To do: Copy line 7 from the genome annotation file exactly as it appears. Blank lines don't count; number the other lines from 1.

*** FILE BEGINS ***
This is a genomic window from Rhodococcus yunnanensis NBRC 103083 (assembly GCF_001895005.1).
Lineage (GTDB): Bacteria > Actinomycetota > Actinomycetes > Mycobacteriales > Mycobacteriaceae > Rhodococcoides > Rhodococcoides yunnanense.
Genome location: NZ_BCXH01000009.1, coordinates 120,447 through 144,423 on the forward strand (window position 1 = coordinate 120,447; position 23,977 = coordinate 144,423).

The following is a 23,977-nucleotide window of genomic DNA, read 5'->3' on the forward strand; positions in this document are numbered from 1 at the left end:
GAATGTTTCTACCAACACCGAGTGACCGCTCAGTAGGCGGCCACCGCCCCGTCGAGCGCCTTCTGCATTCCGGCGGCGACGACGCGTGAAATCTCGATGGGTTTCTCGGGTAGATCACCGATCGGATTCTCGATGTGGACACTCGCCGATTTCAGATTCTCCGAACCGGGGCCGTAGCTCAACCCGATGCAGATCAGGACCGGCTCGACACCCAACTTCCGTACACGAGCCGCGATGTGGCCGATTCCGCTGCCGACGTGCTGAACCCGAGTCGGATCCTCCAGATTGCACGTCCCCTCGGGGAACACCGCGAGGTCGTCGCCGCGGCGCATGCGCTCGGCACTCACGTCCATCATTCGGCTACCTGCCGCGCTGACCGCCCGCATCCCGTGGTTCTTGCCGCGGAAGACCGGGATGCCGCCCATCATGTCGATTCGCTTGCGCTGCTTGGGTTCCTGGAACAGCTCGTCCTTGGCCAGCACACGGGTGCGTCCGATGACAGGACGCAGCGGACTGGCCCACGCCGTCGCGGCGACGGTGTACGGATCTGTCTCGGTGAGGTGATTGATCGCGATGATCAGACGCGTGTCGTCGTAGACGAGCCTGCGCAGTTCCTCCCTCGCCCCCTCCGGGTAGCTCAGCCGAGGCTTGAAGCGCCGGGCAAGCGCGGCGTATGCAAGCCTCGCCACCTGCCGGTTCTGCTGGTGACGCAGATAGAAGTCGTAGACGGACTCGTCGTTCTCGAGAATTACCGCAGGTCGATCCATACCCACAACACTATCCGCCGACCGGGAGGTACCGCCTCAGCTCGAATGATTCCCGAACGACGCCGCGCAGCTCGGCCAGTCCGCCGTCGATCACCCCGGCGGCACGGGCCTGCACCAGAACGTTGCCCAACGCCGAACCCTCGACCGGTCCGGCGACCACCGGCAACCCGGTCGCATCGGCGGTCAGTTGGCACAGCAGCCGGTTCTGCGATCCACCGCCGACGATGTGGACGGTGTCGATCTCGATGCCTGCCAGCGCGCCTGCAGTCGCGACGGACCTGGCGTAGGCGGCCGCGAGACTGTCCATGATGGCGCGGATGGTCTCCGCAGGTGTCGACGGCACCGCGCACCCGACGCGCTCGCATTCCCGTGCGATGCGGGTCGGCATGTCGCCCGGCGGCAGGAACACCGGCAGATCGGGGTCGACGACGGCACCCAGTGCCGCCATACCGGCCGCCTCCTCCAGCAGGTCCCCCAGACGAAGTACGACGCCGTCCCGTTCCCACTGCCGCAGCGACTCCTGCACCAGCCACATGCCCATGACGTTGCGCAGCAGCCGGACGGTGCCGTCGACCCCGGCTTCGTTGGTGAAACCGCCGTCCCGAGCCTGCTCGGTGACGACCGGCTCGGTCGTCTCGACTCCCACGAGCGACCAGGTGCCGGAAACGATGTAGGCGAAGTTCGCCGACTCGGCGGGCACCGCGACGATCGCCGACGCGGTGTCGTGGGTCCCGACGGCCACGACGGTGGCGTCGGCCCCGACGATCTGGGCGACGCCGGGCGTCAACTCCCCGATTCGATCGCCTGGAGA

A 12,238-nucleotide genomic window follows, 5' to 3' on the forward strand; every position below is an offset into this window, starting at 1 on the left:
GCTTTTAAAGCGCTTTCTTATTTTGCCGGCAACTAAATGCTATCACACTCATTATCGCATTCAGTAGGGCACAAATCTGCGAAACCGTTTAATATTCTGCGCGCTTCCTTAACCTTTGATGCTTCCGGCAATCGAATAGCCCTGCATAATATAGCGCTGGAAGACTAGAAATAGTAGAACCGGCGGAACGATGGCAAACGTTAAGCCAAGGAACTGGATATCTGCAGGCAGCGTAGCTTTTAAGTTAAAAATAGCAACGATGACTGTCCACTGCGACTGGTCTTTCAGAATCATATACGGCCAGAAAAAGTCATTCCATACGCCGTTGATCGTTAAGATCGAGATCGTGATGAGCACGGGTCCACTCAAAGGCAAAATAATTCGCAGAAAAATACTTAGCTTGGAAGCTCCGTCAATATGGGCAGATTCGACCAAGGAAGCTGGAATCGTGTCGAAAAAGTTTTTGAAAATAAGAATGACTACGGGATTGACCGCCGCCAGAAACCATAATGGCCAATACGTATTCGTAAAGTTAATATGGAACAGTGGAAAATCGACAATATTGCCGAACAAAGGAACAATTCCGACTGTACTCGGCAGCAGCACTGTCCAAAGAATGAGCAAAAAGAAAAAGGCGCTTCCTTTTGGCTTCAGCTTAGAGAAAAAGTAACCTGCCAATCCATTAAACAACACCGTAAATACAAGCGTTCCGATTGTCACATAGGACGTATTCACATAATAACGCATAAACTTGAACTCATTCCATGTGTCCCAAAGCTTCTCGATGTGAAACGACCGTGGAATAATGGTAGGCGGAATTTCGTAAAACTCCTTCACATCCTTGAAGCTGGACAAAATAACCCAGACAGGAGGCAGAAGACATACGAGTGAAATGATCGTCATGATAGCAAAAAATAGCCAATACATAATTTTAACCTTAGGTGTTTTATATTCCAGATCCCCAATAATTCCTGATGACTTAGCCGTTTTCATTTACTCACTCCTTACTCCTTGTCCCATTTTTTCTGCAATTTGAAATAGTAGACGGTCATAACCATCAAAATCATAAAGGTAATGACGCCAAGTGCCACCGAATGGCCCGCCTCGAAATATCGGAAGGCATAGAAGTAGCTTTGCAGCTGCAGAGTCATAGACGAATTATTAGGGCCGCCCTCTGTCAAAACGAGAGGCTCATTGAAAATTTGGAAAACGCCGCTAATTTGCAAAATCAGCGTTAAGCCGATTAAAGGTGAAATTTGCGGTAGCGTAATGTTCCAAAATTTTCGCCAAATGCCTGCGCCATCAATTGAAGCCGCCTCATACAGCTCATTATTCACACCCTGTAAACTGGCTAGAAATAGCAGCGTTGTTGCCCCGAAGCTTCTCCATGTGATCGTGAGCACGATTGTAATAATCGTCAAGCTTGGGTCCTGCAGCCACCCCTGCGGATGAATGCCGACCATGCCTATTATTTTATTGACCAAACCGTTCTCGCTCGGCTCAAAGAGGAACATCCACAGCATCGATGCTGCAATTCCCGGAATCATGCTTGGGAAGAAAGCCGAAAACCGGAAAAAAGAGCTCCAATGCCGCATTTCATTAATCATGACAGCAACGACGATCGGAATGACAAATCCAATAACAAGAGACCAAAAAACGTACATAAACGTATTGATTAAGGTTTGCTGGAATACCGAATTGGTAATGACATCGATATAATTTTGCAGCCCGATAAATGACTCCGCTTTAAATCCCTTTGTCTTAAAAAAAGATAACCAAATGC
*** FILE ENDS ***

GCTTTTAAAGCGCTTTCTTATTTTGCCGGCAACTAAATGCTATCACACTCATTATCGCATTCAGTAGGGCACAAATCTGCGAAACCGTTTAATATTCTGCGCGCTTCCTTAACCTTTGATGCTTCCGGCAATCGAATAGCCCTGCATAATATAGCGCTGGAAGACTAGAAATAGTAGAACCGGCGGAACGATGGCAAACGTTAAGCCAAGGAACTGGATATCTGCAGGCAGCGTAGCTTTTAAGTTAAAAATAGCAACGATGACTGTCCACTGCGACTGGTCTTTCAGAATCATATACGGCCAGAAAAAGTCATTCCATACGCCGTTGATCGTTAAGATCGAGATCGTGATGAGCACGGGTCCACTCAAAGGCAAAATAATTCGCAGAAAAATACTTAGCTTGGAAGCTCCGTCAATATGGGCAGATTCGACCAAGGAAGCTGGAATCGTGTCGAAAAAGTTTTTGAAAATAAGAATGACTACGGGATTGACCGCCGCCAGAAACCATAATGGCCAATACGTATTCGTAAAGTTAATATGGAACAGTGGAAAATCGACAATATTGCCGAACAAAGGAACAATTCCGACTGTACTCGGCAGCAGCACTGTCCAAAGAATGAGCAAAAAGAAAAAGGCGCTTCCTTTTGGCTTCAGCTTAGAGAAAAAGTAACCTGCCAATCCATTAAACAACACCGTAAATACAAGCGTTCCGATTGTCACATAGGACGTATTCACATAATAACGCATAAACTTGAACTCATTCCATGTGTCCCAAAGCTTCTCGATGTGAAACGACCGTGGAATAATGGTAGGCGGAATTTCGTAAAACTCCTTCACATCCTTGAAGCTGGACAAAATAACCCAGACAGGAGGCAGAAGACATACGAGTGAAATGATCGTCATGATAGCAAAAAATAGCCAATACATAATTTTAACCTTAGGTGTTTTATATTCCAGATCCCCAATAATTCCTGATGACTTAGCCGTTTTCATTTACTCACTCCTTACTCCTTGTCCCATTTTTTCTGCAATTTGAAATAGTAGACGGTCATAACCATCAAAATCATAAAGGTAATGACGCCAAGTGCCACCGAATGGCCCGCCTCGAAATATCGGAAGGCATAGAAGTAGCTTTGCAGCTGCAGAGTCATAGACGAATTATTAGGGCCGCCCTCTGTCAAAACGAGAGGCTCATTGAAAATTTGGAAAACGCCGCTAATTTGCAAAATCAGCGTTAAGCCGATTAAAGGTGAAATTTGCGGTAGCGTAATGTTCCAAAATTTTCGCCAAATGCCTGCGCCATCAATTGAAGCCGCCTCATACAGCTCATTATTCACACCCTGTAAACTGGCTAGAAATAGCAGCGTTGTTGCCCCGAAGCTTCTCCATGTGATCGTGAGCACGATTGTAATAATCGTCAAGCTTGGGTCCTGCAGCCACCCCTGCGGATGAATGCCGACCATGCCTATTATTTTATTGACCAAACCGTTCTCGCTCGGCTCAAAGAGGAACATCCACAGCATCGATGCTGCAATTCCCGGAATCATGCTTGGGAAGAAAGCCGAAAACCGGAAAAAAGAGCTCCAATGCCGCATTTCATTAATCATGACAGCAACGACGATCGGAATGACAAATCCAATAACAAGAGACCAAAAAACGTACATAAACGTATTGATTAAGGTTTGCTGGAATACCGAATTGGTAATGACATCGATATAATTTTGCAGCCCGATAAATGACTCCGCTTTAAATCCCTTTGTCTTAAAAAAAGATAACCAAATGC